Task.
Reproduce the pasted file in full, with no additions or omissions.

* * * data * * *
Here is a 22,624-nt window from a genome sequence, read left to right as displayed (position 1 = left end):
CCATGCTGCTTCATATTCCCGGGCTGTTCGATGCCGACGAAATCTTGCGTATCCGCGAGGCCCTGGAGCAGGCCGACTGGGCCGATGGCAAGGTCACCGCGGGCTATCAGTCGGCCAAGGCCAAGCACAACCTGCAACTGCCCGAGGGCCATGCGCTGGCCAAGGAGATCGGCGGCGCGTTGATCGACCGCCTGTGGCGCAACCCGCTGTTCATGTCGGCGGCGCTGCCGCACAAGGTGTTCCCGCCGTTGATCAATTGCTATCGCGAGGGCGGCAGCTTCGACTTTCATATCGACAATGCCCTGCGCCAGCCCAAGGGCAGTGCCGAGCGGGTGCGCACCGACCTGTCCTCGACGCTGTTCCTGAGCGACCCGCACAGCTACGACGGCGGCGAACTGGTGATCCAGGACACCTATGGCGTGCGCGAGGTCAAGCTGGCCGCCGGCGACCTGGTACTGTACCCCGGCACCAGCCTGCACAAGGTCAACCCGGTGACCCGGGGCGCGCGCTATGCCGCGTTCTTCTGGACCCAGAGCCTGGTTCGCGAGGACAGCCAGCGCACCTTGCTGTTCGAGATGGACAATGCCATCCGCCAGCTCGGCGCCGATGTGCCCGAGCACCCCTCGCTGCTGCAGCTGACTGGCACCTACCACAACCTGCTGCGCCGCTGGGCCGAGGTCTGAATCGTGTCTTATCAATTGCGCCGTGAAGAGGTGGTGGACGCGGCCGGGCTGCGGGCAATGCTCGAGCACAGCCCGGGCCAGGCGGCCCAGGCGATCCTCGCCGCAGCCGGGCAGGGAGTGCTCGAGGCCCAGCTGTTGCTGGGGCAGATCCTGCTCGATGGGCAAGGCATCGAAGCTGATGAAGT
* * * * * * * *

Here is a 22,624-nt window from a genome sequence, read left to right as displayed (position 1 = left end):
CCATGCTGCTTCATATTCCCGGGCTGTTCGATGCCGACGAAATCTTGCGTATCCGCGAGGCCCTGGAGCAGGCCGACTGGGCCGATGGCAAGGTCACCGCGGGCTATCAGTCGGCCAAGGCCAAGCACAACCTGCAACTGCCCGAGGGCCATGCGCTGGCCAAGGAGATCGGCGGCGCGTTGATCGACCGCCTGTGGCGCAACCCGCTGTTCATGTCGGCGGCGCTGCCGCACAAGGTGTTCCCGCCGTTGATCAATTGCTATCGCGAGGGCGGCAGCTTCGACTTTCATATCGACAATGCCCTGCGCCAGCCCAAGGGCAGTGCCGAGCGGGTGCGCACCGACCTGTCCTCGACGCTGTTCCTGAGCGACCCGCACAGCTACGACGGCGGCGAACTGGTGATCCAGGACACCTATGGCGTGCGCGAGGTCAAGCTGGCCGCCGGCGACCTGGTACTGTACCCCGGCACCAGCCTGCACAAGGTCAACCCGGTGACCCGGGGCGCGCGCTATGCCGCGTTCTTCTGGACCCAGAGCCTGGTTCGCGAGGACAGCCAGCGCACCTTGCTGTTCGAGATGGACAATGCCATCCGCCAGCTCGGCGCCGATGTGCCCGAGCACCCCTCGCTGCTGCAGCTGACTGGCACCTACCACAACCTGCTGCGCCGCTGGGCCGAGGTCTGAATCGTGTCTTATCAATTGCGCCGTGAAGAGGTGGTGGACGCGGCCGGGCTGCGGGCAATGCTCGAGCACAGCCCGGGCCAGGCGGCCCAGGCGATCCTCGCCGCAGCCGGGCAGGGAGTGCTCGAGGCCCAGCTGTTGCTGGGGCAGATCCTGCTCGATGGGCAAGGCATCGAAGCTGATGAAGT